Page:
How To Get A Business Credit Card: 5 Steps To Follow
Before applying for a business credit card, it's important to know why you want a card, what your credit score is, and what business information you'll need to provide the card issuer.
Getting a business credit card benefits your company in a number of ways. Between their business-centric rewards and useful business benefits, business credit cards provide numerous avenues for saving money. What’s more, the best business credit cards can provide other boosts, like improving your credit score or making big purchases without needing to worry about paying interest.
If you’re wondering how to get a business credit card, know that the process is a little more involved than the process of getting a personal credit card, which is why we’ve written this guide. It will take you through determining why you’re seeking a business credit card all the way through the application process.
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Getting A Business Credit Card: 5 Steps To Take
Getting a business credit card is more than just finding a card you like and making sure you have a good credit score when you apply. By following these five steps, you can ensure that you’re seeking the cards that fit your business goals in the first place. You’ll also get a better understanding of what you should do before and during the application process.
1. Decide Why You Want A Business Credit Card
There are many solid reasons to get a business credit card. Maybe you want to earn cash back or points for your business spending via a rewards program. Maybe you’re looking to take advantage of common business credit card benefits like free employee cards or travel perks. You may also simply want to spread out the cost of a large purchase, in which case you’ll want a card with a 0% APR introductory rate so you won’t pay more than you have to.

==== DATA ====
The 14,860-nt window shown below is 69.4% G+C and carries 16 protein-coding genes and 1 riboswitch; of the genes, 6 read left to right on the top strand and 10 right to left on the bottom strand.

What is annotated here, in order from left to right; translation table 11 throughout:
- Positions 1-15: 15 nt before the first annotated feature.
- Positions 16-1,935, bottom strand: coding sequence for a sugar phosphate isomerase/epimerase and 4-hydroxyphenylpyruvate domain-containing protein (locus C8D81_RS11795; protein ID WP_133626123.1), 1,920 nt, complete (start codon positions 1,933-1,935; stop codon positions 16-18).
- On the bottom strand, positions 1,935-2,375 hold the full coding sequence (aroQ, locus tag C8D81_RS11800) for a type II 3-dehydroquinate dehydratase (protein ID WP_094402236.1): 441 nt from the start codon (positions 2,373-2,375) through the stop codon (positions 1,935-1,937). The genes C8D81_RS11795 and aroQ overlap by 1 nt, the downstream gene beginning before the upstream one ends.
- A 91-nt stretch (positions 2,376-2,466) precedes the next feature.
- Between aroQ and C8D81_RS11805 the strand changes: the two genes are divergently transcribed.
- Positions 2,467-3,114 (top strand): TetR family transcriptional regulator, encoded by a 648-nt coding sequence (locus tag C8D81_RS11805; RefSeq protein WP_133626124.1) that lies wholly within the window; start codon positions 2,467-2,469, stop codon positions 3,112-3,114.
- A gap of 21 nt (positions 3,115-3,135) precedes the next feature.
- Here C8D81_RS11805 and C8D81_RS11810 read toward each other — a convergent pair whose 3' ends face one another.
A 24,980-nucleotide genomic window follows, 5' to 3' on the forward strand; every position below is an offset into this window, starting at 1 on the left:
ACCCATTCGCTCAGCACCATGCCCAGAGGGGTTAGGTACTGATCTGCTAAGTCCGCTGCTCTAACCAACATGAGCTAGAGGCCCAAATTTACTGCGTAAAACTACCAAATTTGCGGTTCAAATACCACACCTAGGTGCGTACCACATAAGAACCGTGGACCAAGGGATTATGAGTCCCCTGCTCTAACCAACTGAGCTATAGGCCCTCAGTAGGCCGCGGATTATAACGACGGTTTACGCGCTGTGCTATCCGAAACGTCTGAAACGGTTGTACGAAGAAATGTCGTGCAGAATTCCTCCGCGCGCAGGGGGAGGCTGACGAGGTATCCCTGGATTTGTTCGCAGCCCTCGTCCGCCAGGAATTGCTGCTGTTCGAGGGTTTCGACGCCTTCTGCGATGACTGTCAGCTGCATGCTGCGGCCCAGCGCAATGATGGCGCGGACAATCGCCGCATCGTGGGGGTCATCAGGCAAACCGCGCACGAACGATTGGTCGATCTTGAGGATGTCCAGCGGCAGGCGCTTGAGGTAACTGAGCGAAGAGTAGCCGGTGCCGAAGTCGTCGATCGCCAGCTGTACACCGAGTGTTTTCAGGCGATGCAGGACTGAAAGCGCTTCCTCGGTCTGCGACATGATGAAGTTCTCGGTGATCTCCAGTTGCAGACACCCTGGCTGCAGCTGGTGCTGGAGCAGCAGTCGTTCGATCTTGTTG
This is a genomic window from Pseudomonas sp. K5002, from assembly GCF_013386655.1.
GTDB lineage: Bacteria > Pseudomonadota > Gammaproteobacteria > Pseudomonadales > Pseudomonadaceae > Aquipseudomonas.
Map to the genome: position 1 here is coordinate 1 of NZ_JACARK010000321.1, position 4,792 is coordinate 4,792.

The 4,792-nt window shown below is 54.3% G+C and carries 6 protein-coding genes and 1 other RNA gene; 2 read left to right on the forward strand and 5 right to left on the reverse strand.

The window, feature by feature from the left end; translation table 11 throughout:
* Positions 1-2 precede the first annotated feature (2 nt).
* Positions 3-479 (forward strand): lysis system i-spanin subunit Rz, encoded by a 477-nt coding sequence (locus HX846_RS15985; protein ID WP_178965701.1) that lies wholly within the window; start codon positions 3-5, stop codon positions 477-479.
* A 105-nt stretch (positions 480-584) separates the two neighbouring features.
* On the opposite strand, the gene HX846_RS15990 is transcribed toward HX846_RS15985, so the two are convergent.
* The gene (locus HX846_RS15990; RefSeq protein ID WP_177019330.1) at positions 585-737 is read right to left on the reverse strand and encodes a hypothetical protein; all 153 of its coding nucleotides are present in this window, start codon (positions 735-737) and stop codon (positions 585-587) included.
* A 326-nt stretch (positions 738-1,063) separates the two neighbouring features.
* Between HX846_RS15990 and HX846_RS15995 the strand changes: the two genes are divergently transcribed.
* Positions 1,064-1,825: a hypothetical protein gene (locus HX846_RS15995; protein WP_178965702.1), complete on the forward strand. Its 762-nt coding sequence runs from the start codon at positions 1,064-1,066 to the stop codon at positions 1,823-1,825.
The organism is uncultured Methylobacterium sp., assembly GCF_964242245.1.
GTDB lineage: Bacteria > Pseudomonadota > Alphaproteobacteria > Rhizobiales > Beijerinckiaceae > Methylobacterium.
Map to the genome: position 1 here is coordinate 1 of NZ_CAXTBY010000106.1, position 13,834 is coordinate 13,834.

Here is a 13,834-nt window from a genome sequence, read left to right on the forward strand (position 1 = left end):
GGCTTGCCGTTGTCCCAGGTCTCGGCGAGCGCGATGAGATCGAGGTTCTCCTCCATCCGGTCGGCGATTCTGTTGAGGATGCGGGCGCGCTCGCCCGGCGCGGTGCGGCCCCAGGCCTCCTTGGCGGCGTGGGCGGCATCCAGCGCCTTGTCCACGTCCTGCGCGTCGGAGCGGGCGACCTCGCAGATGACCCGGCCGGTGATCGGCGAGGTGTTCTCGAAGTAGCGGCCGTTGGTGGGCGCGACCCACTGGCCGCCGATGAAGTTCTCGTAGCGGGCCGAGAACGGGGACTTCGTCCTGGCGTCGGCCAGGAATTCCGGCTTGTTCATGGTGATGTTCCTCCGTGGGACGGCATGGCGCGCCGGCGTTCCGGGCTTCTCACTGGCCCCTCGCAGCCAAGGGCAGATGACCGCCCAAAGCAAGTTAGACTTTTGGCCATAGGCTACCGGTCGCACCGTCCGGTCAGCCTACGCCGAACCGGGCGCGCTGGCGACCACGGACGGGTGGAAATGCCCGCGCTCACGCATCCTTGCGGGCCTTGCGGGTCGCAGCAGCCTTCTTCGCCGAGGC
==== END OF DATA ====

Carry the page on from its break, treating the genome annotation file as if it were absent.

Many cards also offer forms of zero liability — which helps provide a buffer between your money and a fraudster who has stolen your data — and purchase protection, a way to recoup costs if a recently-purchased item is stolen or damaged. These benefits mean that buying with a credit card may be safer than using your bank’s debit card.
Regardless, don’t apply for a business credit card just to have one. If you do plan on getting a card, make sure you can pay off your bill every month. If you plan on carrying a balance, you should understand the costs and other pitfalls associated with not paying off your monthly charges in full.
2. Check Your Credit Score
Before you actually apply for a card, check your personal credit score. Though you’ll be applying for a business credit card, issuers will still check your personal credit history when assessing your creditworthiness.
Credit scores are tools that help determine the health of your credit. While they don’t show the complete picture of your credit history, issuers still rely on them when assessing whether you should be trusted with a line of credit.
Both major scoring models (VantageScore and FICO) publish scores that range from 300 to 850. In general, an excellent score is 740 or above, good ranges from 640-739, fair from 580-639, and poor is 579 and below. Your score is calculated based on a variety of factors, including payment history, percent of credit used, accounts’ lengths, and types of credit. It just so happens that we have a full breakdown of just how long it takes to improve a credit score.
Luckily, it’s free and easy to check your score online. Just visit one of these free credit score websites, fill in your info, and your score should be generated. Sites like Credit Karma and WalletHub (and issuers like Chase) also offer credit monitoring — a handy feature if you’re looking to improve your credit score (or nip any backsliding in the bud).
If your credit isn’t so good, there are business credit cards for bad credit that you may qualify for. In many cases, issuers offer secured cards for low-credit users. There are even a few unsecured business credit cards available, like the Capital One Spark 1% Classic for Business card.
3. Look For Credit Cards With The Features You Want